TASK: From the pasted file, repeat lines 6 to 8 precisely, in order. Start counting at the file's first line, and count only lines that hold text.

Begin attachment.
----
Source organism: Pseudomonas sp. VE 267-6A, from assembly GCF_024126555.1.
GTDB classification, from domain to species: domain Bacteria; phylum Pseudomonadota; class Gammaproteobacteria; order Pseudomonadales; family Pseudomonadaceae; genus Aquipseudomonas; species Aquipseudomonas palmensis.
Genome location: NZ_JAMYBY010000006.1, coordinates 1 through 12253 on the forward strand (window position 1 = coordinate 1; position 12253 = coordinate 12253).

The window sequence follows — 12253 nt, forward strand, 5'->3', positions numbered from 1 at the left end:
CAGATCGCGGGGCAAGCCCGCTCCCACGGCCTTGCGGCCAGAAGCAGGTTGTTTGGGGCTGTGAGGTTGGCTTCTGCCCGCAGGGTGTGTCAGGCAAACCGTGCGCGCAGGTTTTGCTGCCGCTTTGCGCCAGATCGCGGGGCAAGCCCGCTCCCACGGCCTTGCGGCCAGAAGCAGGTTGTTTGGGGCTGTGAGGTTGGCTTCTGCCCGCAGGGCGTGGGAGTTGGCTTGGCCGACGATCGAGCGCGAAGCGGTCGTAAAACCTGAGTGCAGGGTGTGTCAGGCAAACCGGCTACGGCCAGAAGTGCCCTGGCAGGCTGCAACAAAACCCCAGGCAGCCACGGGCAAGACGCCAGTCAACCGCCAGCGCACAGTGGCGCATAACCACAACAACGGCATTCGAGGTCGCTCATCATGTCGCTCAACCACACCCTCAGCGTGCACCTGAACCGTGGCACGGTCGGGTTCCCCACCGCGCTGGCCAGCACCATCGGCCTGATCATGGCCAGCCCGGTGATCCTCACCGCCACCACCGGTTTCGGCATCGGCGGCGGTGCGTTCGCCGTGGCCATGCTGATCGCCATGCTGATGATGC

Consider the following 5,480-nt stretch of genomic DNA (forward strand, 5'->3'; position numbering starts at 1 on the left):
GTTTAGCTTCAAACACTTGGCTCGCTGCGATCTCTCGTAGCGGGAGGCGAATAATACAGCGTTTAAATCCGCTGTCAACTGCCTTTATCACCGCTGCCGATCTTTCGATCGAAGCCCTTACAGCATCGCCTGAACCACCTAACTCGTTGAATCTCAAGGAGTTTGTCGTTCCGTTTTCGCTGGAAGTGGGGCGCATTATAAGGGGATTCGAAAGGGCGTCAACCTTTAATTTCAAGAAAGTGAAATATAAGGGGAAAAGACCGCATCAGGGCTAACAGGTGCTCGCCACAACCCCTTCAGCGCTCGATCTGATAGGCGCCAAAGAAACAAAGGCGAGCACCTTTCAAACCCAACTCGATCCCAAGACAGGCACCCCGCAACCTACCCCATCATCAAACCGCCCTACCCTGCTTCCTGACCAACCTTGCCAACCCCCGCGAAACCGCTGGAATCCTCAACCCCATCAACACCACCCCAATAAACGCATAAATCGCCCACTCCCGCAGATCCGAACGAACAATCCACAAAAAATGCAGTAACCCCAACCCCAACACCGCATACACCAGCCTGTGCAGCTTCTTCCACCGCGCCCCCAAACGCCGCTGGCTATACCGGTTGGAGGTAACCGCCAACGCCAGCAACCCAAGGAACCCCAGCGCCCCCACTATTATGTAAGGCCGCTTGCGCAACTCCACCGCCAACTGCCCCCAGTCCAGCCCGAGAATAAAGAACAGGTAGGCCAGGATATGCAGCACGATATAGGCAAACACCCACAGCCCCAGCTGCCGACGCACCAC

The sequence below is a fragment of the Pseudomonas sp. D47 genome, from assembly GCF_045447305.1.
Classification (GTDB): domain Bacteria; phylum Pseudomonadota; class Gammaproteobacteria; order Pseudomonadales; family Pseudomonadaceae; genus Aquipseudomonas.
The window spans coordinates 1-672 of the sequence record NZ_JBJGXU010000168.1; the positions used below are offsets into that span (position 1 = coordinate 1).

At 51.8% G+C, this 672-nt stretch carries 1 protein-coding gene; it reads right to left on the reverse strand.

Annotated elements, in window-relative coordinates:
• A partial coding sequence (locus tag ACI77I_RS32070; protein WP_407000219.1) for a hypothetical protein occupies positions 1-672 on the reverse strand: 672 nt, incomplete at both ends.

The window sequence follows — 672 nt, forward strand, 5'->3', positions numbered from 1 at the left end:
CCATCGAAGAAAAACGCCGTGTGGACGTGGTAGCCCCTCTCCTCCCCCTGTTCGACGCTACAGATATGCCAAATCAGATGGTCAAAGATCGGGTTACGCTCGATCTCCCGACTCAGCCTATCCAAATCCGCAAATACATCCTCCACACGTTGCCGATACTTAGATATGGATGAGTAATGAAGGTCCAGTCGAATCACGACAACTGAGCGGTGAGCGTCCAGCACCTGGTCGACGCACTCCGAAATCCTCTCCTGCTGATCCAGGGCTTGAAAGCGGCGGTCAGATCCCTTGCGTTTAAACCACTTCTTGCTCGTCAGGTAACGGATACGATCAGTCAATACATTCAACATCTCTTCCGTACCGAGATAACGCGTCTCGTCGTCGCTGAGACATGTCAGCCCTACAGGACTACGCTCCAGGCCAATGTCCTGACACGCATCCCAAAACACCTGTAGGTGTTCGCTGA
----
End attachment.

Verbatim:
Consider the following 5,480-nt stretch of genomic DNA (forward strand, 5'->3'; position numbering starts at 1 on the left):
GTTTAGCTTCAAACACTTGGCTCGCTGCGATCTCTCGTAGCGGGAGGCGAATAATACAGCGTTTAAATCCGCTGTCAACTGCCTTTATCACCGCTGCCGATCTTTCGATCGAAGCCCTTACAGCATCGCCTGAACCACCTAACTCGTTGAATCTCAAGGAGTTTGTCGTTCCGTTTTCGCTGGAAGTGGGGCGCATTATAAGGGGATTCGAAAGGGCGTCAACCTTTAATTTCAAGAAAGTGAAATATAAGGGGAAAAGACCGCATCAGGGCTAACAGGTGCTCGCCACAACCCCTTCAGCGCTCGATCTGATAGGCGCCAAAGAAACAAAGGCGAGCACCTTTCAAACCCAACTCGATCCCAAGACAGGCACCCCGCAACCTACCCCATCATCAAACCGCCCTACCCTGCTTCCTGACCAACCTTGCCAACCCCCGCGAAACCGCTGGAATCCTCAACCCCATCAACACCACCCCAATAAACGCATAAATCGCCCACTCCCGCAGATCCGAACGAACAATCCACAAAAAATGCAGTAACCCCAACCCCAACACCGCATACACCAGCCTGTGCAGCTTCTTCCACCGCGCCCCCAAACGCCGCTGGCTATACCGGTTGGAGGTAACCGCCAACGCCAGCAACCCAAGGAACCCCAGCGCCCCCACTATTATGTAAGGCCGCTTGCGCAACTCCACCGCCAACTGCCCCCAGTCCAGCCCGAGAATAAAGAACAGGTAGGCCAGGATATGCAGCACGATATAGGCAAACACCCACAGCCCCAGCTGCCGACGCACCAC

The sequence below is a fragment of the Pseudomonas sp. D47 genome, from assembly GCF_045447305.1.